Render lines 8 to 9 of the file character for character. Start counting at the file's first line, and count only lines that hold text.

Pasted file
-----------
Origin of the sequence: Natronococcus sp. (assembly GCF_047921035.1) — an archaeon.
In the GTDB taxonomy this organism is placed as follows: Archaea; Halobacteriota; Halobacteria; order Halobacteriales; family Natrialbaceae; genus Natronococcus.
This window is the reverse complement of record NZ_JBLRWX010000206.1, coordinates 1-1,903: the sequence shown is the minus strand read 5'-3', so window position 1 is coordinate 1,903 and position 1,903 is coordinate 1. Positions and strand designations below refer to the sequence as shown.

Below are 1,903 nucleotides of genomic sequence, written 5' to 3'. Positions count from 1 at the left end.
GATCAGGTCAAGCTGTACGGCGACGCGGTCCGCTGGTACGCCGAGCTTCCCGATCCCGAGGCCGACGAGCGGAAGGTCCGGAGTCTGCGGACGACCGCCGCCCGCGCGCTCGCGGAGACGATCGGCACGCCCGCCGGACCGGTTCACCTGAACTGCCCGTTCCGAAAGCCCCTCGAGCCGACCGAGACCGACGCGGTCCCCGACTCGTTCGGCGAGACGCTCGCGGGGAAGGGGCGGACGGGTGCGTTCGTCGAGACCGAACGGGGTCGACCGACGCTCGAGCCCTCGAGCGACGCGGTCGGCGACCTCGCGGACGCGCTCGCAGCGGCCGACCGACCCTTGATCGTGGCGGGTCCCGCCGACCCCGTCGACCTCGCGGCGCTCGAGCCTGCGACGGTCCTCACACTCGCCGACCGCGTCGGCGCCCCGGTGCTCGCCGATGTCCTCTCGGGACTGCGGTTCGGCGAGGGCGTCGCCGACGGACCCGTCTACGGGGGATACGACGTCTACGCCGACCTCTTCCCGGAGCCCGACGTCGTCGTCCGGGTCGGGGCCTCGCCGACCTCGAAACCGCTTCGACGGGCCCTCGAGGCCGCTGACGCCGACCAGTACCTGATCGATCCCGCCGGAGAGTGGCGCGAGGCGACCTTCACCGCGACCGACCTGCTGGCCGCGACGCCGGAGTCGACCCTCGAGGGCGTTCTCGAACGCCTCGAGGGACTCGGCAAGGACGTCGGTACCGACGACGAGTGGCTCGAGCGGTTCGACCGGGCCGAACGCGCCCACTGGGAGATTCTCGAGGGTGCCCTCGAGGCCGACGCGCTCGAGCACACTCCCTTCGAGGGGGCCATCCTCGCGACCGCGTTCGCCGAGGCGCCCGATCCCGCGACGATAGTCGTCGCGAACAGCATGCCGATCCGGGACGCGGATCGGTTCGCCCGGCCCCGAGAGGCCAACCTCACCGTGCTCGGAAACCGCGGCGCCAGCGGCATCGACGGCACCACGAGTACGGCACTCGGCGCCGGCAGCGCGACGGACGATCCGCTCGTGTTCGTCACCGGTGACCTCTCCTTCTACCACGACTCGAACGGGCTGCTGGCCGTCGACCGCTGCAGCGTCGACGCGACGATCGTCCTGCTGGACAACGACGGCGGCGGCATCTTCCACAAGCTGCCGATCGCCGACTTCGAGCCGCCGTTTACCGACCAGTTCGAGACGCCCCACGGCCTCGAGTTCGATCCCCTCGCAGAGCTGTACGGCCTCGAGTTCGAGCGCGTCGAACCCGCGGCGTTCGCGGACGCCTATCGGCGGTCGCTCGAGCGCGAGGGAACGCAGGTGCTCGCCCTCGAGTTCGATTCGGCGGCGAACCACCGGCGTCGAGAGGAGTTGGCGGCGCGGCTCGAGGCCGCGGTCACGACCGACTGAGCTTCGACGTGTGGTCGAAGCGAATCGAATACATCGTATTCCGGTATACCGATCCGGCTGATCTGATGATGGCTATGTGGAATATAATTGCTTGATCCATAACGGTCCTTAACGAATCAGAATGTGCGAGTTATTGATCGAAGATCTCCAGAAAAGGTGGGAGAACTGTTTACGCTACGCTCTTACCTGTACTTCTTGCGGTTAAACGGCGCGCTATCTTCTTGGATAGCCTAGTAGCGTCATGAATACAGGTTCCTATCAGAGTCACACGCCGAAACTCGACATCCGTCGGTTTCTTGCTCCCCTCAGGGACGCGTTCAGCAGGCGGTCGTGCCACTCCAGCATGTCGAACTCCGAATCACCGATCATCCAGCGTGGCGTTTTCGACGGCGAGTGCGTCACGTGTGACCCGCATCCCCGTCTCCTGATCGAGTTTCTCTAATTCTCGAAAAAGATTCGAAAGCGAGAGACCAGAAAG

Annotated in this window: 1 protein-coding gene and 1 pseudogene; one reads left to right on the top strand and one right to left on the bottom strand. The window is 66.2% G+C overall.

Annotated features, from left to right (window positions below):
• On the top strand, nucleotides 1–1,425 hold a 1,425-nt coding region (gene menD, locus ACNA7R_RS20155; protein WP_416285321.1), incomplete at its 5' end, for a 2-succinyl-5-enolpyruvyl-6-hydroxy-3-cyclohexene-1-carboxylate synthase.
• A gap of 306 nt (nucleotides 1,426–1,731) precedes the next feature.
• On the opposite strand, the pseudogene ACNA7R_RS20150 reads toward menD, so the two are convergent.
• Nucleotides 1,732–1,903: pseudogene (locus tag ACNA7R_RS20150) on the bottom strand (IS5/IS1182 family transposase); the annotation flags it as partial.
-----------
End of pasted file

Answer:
• On the top strand, nucleotides 1–1,425 hold a 1,425-nt coding region (gene menD, locus ACNA7R_RS20155; protein WP_416285321.1), incomplete at its 5' end, for a 2-succinyl-5-enolpyruvyl-6-hydroxy-3-cyclohexene-1-carboxylate synthase.
• A gap of 306 nt (nucleotides 1,426–1,731) precedes the next feature.